POPE FRANCIS’ REFLECTION ON THE 2nd SUNDAY OF ADVENT 2020
Dear Brothers and Sisters, Good morning!
Last Sunday we began Advent with the call to be vigilant; today, the Second Sunday of this season of preparation for Christmas, the liturgy indicates to us its proper content: it is a time to recognize the shortcomings in our life, to smooth out the roughness of pride and to make room for Jesus who comes.
The Prophet Isaiah addresses the people, proclaiming the end of the Exile in Babylon and the return to Jerusalem. He prophesies: “A voice cries: ‘In the wilderness prepare the way of the Lord… Every valley shall be lifted up’” (40:3-4). The valleys to be lifted up represent all the shortcomings of our behaviour before God, all our sins of omission. One shortcoming in our life could be the fact that we do not pray or that we pray little. Advent is thus a favourable time to pray with greater intensity, to reserve to the spiritual life the important place it deserves. Another shortcoming could be a lack of charity for our neighbour, above all toward people most in need of help, not only material, but also spiritual. We are called to be more attentive, closer, to the needs of others. Like John the Baptist, in this way we can open the ways of hope in the desert of the barren hearts of many people.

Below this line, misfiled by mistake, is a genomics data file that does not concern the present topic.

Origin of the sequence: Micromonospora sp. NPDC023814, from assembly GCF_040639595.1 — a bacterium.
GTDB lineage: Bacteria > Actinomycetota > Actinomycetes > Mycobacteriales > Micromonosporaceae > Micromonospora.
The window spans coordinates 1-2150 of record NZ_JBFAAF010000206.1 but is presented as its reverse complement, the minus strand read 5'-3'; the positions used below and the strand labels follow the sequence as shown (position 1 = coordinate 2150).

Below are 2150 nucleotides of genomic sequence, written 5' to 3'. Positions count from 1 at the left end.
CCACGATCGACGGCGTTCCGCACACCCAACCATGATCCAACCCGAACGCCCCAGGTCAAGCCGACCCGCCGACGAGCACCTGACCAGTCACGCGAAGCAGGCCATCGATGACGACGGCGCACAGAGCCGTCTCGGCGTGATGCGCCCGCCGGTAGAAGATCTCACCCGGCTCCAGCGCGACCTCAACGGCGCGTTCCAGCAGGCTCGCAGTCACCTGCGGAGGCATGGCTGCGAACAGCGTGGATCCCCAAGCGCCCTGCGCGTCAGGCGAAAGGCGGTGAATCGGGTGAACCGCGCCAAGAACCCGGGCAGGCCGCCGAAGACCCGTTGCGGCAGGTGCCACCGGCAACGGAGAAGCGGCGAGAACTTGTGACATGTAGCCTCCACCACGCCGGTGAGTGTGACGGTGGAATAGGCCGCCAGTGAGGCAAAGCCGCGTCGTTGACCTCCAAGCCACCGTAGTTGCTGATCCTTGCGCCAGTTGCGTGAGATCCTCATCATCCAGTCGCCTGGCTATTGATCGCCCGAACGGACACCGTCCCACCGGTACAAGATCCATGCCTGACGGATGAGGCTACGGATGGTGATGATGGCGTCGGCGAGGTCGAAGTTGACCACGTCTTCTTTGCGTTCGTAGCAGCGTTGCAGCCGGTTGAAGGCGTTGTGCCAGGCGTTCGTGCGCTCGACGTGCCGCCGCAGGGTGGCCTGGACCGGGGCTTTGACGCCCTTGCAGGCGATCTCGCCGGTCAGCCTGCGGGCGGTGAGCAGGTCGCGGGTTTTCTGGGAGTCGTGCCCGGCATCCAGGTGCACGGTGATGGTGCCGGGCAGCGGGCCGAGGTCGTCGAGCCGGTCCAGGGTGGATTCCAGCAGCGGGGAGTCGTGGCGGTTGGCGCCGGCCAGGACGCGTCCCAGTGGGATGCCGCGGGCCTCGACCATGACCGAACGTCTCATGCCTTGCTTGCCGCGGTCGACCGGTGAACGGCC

“Every mountain and hill shall be made low” (cf. v. 4), Isaiah again exhorts. The mountains and hills that must be made low are pride, arrogance, insolence. Where there is pride, where there is insolence, where there is arrogance, the Lord cannot enter because that heart is full of pride, of insolence, of arrogance. For this reason, we must allay this pride. We must take on attitudes of meekness and humility, without reproach, to listen, to speak with meekness and thus to prepare for the coming of our Saviour, He who is meek and humble of heart (cf. Mt 11:29). Then we are asked to eliminate all obstacles that we set against our union with the Lord: “the uneven ground shall become level, and the rough places a plain. And the glory of the Lord shall be revealed” — says Isaiah — “and all flesh shall see it together” (40:4-5). These actions, however, must be performed with joy, because they are designed in preparation for the coming of Jesus. At home, when we await the visit of a dear person, we prepare everything with care and gladness. In the same way, we want to prepare ourselves for the coming of the Lord: to await him each day attentively, so as to be filled by his grace when he comes.
The Saviour whom we await is able to transform our life with his grace, with the power of the Holy Spirit, with the power of love. The Holy Spirit, in fact, infuses our hearts with God’s love, the inexhaustible source of purification, of new life and freedom. The Virgin Mary fully lived this reality, allowing herself to be ‘baptized’ by the Holy Spirit who inundated her with his power. May she, who prepared for the coming of Christ with the totality of her existence, help us to follow her example and may she guide our steps to the coming Lord.